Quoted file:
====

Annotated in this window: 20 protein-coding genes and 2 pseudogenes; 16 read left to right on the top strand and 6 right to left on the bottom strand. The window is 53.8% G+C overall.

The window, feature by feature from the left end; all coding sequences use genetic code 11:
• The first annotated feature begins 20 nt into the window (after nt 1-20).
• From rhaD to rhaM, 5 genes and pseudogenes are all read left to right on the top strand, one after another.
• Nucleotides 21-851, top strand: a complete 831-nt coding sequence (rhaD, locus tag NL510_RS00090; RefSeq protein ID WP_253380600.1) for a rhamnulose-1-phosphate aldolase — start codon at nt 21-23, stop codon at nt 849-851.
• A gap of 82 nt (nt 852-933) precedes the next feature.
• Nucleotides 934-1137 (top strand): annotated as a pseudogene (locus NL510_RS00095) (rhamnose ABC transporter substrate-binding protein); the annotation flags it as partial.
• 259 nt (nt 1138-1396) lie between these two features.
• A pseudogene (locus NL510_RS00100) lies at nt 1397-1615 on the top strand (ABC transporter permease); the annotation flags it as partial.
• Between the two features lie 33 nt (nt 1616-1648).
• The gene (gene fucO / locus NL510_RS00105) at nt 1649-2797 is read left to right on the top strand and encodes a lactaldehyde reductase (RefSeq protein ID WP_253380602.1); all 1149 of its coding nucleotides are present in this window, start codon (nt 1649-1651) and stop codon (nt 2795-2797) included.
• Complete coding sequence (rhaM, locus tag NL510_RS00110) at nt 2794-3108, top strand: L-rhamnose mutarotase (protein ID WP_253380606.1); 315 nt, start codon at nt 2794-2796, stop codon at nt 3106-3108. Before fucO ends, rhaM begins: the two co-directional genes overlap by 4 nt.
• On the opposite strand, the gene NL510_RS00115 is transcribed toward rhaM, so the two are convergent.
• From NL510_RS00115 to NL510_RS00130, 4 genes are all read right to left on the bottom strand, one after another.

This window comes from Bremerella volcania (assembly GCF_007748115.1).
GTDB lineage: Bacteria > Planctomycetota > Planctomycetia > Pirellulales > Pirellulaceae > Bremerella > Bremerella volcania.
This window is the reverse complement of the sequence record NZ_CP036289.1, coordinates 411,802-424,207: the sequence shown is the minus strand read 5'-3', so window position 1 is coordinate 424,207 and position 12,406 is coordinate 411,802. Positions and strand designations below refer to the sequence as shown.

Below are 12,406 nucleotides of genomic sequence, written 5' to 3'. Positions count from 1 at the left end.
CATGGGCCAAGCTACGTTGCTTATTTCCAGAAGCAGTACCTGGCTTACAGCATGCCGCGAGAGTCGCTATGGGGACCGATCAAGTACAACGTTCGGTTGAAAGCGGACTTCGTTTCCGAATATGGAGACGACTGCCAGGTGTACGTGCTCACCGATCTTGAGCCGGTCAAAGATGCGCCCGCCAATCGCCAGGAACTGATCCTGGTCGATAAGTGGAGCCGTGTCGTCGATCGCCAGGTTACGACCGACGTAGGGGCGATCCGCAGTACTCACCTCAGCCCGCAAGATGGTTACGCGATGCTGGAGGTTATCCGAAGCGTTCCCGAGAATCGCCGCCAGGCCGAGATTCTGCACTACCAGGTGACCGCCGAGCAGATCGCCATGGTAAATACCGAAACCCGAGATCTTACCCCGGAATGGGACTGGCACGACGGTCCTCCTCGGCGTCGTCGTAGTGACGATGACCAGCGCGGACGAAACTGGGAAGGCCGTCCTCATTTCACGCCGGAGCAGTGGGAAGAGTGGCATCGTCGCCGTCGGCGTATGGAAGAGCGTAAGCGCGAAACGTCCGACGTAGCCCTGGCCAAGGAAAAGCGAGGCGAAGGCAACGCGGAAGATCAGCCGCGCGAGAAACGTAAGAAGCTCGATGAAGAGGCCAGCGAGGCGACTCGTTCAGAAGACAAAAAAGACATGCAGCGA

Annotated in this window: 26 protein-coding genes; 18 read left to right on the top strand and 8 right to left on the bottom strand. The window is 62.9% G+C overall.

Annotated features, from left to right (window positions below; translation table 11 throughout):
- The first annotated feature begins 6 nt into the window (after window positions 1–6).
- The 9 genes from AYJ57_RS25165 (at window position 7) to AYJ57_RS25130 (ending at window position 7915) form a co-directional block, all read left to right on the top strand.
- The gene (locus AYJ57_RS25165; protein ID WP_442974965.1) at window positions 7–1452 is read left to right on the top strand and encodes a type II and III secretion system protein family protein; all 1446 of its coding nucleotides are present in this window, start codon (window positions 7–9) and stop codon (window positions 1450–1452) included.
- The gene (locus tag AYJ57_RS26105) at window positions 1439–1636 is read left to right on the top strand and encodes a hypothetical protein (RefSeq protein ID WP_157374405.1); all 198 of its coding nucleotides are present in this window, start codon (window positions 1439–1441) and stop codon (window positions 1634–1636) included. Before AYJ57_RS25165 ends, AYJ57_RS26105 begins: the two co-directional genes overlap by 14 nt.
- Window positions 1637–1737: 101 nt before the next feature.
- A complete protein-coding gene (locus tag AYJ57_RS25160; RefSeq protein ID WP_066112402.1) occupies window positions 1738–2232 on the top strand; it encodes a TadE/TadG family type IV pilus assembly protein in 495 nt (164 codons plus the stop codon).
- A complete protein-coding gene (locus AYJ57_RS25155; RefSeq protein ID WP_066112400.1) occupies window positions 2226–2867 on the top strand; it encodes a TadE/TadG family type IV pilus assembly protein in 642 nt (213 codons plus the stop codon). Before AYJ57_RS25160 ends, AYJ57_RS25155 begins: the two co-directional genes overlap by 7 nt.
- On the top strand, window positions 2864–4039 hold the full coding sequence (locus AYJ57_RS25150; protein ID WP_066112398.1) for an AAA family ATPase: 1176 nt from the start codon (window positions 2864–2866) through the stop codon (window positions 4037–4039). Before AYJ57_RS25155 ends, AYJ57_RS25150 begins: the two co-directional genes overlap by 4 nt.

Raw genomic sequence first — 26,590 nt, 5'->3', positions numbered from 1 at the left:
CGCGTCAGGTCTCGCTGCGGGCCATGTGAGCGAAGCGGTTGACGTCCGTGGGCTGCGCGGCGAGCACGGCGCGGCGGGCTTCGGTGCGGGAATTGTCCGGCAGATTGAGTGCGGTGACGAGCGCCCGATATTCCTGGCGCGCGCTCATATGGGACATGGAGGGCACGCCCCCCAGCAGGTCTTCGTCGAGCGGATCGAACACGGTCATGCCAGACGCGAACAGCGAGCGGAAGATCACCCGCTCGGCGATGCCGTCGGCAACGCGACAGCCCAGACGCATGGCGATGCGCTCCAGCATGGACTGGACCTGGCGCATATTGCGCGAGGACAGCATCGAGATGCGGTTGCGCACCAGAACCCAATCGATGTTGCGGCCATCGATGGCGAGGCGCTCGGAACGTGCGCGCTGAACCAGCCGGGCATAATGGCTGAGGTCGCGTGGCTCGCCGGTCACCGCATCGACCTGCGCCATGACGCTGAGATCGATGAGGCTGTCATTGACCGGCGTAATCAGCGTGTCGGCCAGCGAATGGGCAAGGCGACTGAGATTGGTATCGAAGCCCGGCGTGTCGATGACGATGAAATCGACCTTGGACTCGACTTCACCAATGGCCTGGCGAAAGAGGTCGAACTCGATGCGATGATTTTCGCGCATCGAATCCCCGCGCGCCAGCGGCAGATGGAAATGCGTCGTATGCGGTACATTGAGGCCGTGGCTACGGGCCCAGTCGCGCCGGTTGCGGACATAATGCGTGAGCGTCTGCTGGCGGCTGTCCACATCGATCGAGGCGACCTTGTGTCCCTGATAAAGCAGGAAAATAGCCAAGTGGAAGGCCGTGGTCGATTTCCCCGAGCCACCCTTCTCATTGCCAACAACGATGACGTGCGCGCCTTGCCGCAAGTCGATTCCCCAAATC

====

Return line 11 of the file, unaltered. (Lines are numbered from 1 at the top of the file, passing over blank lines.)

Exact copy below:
• The gene (gene fucO / locus NL510_RS00105) at nt 1649-2797 is read left to right on the top strand and encodes a lactaldehyde reductase (RefSeq protein ID WP_253380602.1); all 1149 of its coding nucleotides are present in this window, start codon (nt 1649-1651) and stop codon (nt 2795-2797) included.